What is a “Death Pool” at a fighting game tournament?
The “death pool” is an uncapped, unseeded bracket containing players who sign up for an event past the late registration date.
As fighting game events get ever larger, tournament organizers within the community have had to innovate and think of new ways to make the experience of an FGC event better for the hundreds, and potentially thousands, of additional players attending their events. With increased attendance comes an increased responsibility and demand on resources that are required to run fighting game events effectively. With the attention, attendance, press, and spectacle at fighting game events on the rise, expectations for an unforgettable spectator and competitor experience are rising right along with them. As a result, it has become increasingly important for tournament organizers and their teams to not only forecast attendance, but create a more consistent, balanced, and streamlined experience for every single competitor in attendance. An increasingly popular trend utilized by tournament organizers of FGC esports events over the past few years to help stabilize the event experience for the majority of attendees has been the dreaded “Death Pool” or “Pool of Death”.
An uncapped pool means that the pool of death can have as many entrants as people who sign up; there is no player limit. Since the pool is uncapped, this immediately means that players will likely have to play more matches than in normal registration pools. In a normal 16-person bracket, with two players advancing out of the pool, a player who makes it out strictly in winners will have to play four times; going to losers first round could mean as many as seven matches. In a “death pool,” however, the number of matches can vary wildly: a 64-person bracket would only increase the number of matches a winner has to play by one, but someone who goes into losers first round would have to play 11 times to make it out of the pool. And both numbers would only increase if the number of players increases.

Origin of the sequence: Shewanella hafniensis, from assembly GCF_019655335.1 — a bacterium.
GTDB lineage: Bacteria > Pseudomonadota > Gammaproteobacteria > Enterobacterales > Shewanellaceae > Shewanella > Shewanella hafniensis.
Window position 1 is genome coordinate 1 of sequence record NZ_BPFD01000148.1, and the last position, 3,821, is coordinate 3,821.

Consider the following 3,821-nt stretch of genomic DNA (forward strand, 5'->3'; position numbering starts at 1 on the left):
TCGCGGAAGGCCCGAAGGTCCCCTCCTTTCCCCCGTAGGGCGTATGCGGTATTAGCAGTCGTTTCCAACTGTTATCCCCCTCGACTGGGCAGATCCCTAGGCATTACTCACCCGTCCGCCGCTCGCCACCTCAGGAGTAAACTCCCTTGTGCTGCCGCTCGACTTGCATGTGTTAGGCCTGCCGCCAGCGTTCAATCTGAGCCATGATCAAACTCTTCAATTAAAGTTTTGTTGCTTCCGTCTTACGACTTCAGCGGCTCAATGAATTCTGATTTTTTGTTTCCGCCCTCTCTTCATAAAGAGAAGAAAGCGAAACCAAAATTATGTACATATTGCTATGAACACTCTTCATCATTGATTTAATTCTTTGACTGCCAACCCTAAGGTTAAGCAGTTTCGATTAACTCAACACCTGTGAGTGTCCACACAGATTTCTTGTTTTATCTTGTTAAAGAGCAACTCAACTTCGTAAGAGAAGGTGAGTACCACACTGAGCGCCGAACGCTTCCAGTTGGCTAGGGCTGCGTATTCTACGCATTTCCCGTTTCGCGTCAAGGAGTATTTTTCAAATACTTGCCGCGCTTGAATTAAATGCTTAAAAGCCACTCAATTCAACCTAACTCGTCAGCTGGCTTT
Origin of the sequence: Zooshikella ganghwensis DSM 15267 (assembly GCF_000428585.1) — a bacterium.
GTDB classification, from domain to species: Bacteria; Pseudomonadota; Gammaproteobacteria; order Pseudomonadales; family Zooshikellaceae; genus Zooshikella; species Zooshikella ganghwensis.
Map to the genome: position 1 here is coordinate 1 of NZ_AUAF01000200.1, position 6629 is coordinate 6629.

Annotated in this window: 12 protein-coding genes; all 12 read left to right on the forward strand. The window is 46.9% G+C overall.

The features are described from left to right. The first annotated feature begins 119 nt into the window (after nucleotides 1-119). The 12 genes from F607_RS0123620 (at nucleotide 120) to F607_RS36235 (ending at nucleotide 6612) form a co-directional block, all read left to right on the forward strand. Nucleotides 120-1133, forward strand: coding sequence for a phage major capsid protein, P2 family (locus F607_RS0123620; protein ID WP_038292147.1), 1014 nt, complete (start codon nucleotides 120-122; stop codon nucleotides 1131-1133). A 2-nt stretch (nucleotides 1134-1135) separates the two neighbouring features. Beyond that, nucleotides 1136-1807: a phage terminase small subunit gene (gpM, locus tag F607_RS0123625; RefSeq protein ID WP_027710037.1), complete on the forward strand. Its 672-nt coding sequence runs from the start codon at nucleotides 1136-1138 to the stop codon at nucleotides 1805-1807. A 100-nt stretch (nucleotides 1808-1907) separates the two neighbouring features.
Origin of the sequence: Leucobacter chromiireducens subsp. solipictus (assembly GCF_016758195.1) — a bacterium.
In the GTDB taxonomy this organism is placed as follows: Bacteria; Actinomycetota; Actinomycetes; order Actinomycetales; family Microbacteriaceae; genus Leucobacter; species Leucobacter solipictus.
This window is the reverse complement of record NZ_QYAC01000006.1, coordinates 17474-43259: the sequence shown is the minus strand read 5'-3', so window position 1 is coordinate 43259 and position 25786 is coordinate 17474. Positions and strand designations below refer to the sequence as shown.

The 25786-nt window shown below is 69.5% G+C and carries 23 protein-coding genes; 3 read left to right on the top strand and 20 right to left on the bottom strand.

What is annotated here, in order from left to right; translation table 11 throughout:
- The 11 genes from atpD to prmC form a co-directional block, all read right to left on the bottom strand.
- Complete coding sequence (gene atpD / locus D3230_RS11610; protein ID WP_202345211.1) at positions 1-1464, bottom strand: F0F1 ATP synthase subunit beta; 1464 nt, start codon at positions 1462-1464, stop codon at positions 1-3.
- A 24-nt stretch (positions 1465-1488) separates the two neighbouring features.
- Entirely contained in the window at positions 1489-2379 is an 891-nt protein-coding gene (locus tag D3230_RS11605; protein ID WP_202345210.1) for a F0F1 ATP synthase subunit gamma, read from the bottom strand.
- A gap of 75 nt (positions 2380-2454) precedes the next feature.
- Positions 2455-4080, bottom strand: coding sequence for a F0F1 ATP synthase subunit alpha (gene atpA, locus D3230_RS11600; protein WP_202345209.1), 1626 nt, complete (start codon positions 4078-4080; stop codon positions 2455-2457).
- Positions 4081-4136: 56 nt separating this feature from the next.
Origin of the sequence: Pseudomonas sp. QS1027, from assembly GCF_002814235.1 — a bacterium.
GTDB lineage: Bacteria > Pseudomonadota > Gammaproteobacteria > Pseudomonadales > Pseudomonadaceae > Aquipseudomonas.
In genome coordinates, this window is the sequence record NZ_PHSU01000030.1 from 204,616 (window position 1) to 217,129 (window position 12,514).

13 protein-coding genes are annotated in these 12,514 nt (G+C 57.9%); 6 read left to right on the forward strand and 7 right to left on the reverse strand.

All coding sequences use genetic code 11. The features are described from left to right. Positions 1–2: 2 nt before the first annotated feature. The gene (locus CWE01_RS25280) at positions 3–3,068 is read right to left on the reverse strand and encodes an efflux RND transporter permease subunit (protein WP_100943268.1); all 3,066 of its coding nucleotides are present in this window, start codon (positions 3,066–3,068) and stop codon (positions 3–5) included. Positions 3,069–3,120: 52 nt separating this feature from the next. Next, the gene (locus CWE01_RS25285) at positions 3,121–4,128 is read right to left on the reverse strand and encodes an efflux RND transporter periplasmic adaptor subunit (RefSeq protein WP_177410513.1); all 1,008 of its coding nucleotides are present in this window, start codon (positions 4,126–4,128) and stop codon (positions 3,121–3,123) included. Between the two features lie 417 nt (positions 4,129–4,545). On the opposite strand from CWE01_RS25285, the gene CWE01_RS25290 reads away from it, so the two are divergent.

Also affecting a player’s ability to make it out of a death pool is the unseeded nature of the bracket. In an unseeded pool, there are no restrictions on where a player ends up in the bracket; players are placed randomly. This means matchups that might not happen in a seeded tournament pool could, and often do, happen. Two former top eight placers might have to compete in the first round, or training partners who live within five minutes of each other.
These factors add up to create a tough road for players looking to earn points toward current pro tours. The Injustice Pro Series and Capcom Pro Tour both offer points to high-placing competitors—IPS to top eight or 16 depending on the level of the event, CPT to top 16 or 64—but the points offered drastically decrease outside of the top four (both are below 100 points earned after fourth place). In fact, to make top eight in the Capcom Pro Tour standings by earning less than 100 points per event, a player would have to go to 13 events. And that is without anyone else in the standings gaining points themselves.
Having to play in a “death pool” makes an uphill battle even steeper for players looking to earn these significant tour points. A larger bracket means playing and waiting to play for much longer periods of time. Fatigue becomes a big threat to player performance due to all the additional matches, and the number of “land mines,” top players or difficult matchups, increases. Even if a player makes it out of a “death pool,” they will still have to play more games that day to qualify for or become eligible for pro tour points.
Players can avoid “death pool” brackets by registering in advance of upcoming events. This early registration entitles players to seeding according to location and skill level, which means that players will largely face players outside their normal scene or region and that top competitors will not be forced to battle one another in the early rounds of the event.
Registering during the early registration period for fighting game tournaments can also offer substantial savings. The average tournament fee doubles from the earliest registration period to the close of late registration, costing players at least $25 more to register late, so the sooner a player signs up the less it costs them. Players who register early can also save money by taking advantage of the discounts usually offered on hotel rooms during this time which are normally all booked up by the end of late registration. Lastly, some events even offer players added bonuses for early registration, such as entrance into a raffle or discounts on official event products.